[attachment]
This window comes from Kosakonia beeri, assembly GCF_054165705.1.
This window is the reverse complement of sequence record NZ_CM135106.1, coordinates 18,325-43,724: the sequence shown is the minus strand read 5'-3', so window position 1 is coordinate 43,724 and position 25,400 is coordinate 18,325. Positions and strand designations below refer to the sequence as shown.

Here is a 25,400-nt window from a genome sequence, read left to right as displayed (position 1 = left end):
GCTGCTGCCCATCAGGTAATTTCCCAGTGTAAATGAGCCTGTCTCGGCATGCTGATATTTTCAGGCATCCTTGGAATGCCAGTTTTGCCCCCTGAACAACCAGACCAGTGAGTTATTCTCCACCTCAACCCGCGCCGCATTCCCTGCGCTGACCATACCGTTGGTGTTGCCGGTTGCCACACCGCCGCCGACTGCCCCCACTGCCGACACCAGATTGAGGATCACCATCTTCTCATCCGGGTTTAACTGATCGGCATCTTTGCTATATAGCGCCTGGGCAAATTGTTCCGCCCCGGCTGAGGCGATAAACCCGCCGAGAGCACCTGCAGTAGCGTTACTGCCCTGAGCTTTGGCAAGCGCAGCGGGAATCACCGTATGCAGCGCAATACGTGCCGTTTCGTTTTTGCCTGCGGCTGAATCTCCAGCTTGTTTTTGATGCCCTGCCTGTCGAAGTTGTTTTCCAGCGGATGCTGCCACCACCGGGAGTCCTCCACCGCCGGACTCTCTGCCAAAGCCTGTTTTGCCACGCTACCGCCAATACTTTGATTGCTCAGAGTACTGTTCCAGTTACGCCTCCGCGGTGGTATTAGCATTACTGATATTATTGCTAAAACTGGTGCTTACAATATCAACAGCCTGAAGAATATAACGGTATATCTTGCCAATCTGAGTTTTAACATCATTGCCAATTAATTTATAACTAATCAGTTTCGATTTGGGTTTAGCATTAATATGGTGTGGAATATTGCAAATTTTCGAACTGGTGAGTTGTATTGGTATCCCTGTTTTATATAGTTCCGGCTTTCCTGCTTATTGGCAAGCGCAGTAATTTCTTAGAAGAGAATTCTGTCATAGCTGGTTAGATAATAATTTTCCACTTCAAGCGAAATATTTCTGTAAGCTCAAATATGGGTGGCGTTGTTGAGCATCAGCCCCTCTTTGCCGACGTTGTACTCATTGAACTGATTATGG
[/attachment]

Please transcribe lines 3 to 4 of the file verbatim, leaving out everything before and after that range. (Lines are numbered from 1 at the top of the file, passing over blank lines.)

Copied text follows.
Here is a 25,400-nt window from a genome sequence, read left to right as displayed (position 1 = left end):
GCTGCTGCCCATCAGGTAATTTCCCAGTGTAAATGAGCCTGTCTCGGCATGCTGATATTTTCAGGCATCCTTGGAATGCCAGTTTTGCCCCCTGAACAACCAGACCAGTGAGTTATTCTCCACCTCAACCCGCGCCGCATTCCCTGCGCTGACCATACCGTTGGTGTTGCCGGTTGCCACACCGCCGCCGACTGCCCCCACTGCCGACACCAGATTGAGGATCACCATCTTCTCATCCGGGTTTAACTGATCGGCATCTTTGCTATATAGCGCCTGGGCAAATTGTTCCGCCCCGGCTGAGGCGATAAACCCGCCGAGAGCACCTGCAGTAGCGTTACTGCCCTGAGCTTTGGCAAGCGCAGCGGGAATCACCGTATGCAGCGCAATACGTGCCGTTTCGTTTTTGCCTGCGGCTGAATCTCCAGCTTGTTTTTGATGCCCTGCCTGTCGAAGTTGTTTTCCAGCGGATGCTGCCACCACCGGGAGTCCTCCACCGCCGGACTCTCTGCCAAAGCCTGTTTTGCCACGCTACCGCCAATACTTTGATTGCTCAGAGTACTGTTCCAGTTACGCCTCCGCGGTGGTATTAGCATTACTGATATTATTGCTAAAACTGGTGCTTACAATATCAACAGCCTGAAGAATATAACGGTATATCTTGCCAATCTGAGTTTTAACATCATTGCCAATTAATTTATAACTAATCAGTTTCGATTTGGGTTTAGCATTAATATGGTGTGGAATATTGCAAATTTTCGAACTGGTGAGTTGTATTGGTATCCCTGTTTTATATAGTTCCGGCTTTCCTGCTTATTGGCAAGCGCAGTAATTTCTTAGAAGAGAATTCTGTCATAGCTGGTTAGATAATAATTTTCCACTTCAAGCGAAATATTTCTGTAAGCTCAAATATGGGTGGCGTTGTTGAGCATCAGCCCCTCTTTGCCGACGTTGTACTCATTGAACTGATTATGG